(Let it go Sully)

But Nomo's career should be celebrated and should be remembered as a fascinating, culturally important and impressive run.

Let me list the ways:

1) He was the first Japanese star to come to America.
2) He showed up during that bizarre post strike, post replacement player spring training and gave people something to buzz about besides labor strife.
3) His first big league game he threw 5 shut out innings letting up only one hit.
4) He had that bizarre twisting motion and crazy delivery that made him seem like a freak of nature.
5) He rattled off 6 straight wins where he went 8 innings or more in each start including back to back complete game shutouts.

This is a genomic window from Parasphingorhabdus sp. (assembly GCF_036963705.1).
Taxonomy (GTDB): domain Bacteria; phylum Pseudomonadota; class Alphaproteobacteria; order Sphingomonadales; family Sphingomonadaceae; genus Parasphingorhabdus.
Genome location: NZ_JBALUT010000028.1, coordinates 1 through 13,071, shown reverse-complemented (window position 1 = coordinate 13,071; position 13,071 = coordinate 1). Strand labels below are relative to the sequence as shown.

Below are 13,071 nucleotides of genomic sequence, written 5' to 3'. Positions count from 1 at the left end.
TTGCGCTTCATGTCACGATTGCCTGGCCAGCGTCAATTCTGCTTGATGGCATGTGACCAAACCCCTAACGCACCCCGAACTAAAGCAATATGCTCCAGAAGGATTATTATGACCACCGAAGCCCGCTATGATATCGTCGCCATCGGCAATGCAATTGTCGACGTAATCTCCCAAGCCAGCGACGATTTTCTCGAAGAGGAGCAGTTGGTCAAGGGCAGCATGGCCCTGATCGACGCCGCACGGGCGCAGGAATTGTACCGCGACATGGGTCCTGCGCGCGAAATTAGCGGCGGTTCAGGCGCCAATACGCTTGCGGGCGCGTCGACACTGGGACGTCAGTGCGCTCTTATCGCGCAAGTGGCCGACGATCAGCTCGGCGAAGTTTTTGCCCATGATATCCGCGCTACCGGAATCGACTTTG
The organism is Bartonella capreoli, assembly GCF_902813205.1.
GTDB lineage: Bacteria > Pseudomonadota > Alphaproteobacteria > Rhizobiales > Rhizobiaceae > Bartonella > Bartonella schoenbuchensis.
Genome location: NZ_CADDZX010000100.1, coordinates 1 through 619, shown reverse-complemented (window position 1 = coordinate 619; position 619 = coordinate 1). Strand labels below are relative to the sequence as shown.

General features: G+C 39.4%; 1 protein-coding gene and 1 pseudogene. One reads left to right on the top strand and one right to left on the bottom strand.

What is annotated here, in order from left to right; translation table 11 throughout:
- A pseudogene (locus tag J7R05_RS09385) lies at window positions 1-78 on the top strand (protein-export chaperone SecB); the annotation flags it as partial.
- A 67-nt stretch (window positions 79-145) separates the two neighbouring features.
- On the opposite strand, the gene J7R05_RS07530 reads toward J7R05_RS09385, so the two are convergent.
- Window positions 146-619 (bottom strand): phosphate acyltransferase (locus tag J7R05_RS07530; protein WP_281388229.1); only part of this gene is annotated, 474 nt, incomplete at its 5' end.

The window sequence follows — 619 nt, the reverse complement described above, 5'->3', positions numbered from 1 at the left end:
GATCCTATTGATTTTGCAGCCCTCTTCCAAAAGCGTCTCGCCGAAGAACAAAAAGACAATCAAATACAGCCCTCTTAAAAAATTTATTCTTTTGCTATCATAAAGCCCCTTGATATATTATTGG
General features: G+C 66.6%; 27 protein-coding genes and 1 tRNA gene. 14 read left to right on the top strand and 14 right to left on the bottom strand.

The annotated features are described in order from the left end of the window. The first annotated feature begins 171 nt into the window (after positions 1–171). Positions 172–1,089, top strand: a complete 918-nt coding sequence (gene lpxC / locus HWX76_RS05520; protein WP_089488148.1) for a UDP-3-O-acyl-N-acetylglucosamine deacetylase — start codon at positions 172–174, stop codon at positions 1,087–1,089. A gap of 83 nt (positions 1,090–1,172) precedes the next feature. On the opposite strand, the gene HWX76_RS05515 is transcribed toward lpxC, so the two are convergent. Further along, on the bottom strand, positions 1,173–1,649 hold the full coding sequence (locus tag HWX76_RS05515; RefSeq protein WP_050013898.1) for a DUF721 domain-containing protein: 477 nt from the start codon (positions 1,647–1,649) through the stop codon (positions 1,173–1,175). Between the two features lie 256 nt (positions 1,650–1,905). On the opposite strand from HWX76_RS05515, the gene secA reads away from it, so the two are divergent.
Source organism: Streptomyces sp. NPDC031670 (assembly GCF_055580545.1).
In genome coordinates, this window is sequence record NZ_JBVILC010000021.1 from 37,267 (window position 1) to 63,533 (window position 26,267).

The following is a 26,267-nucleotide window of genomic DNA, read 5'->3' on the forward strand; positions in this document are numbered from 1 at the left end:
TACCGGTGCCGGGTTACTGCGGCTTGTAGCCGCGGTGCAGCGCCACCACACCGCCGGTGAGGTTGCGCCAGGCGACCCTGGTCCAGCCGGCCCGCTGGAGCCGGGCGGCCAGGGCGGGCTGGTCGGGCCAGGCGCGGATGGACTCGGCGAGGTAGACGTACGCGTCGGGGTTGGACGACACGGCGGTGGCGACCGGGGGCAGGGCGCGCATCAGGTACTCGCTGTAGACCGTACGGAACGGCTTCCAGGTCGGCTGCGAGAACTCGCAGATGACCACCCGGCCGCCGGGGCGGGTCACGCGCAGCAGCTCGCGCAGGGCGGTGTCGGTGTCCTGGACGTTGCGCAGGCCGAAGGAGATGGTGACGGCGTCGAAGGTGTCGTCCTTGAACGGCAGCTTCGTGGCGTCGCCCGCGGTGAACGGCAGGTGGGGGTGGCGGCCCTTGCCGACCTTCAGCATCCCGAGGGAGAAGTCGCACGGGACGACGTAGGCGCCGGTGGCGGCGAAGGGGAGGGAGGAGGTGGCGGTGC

6) He started the season 10-3 before finishing the shortened year 13-6 and leading the Dodgers to the 1995 NL West title.
7) He was the first star to have the massive Japanese press corps following his every move.
8) He was the first star that people in Tokyo would watch live at 5 AM in huge public screenings.
9) He was the first star to bring huge crowds from Japan waving flags and holding up Japanese signs during the game.
10) He was the first star to make the rest of baseball sit up and notice that perhaps a way to deal with thinning pitching staffs was to tap into the Asian market.

That first season was magical, even if it ended badly for Nomo by being bombed by the Reds in the Division Series.

And he had more highlights...

He is one of the few pitchers to throw more than one Major League no hitter.
And one of 5 pitchers to throw a no hitter in each league.

The other 4?
Nolan Ryan, Randy Johnson, Jim Bunning and Cy Young.
Not bad company to be in.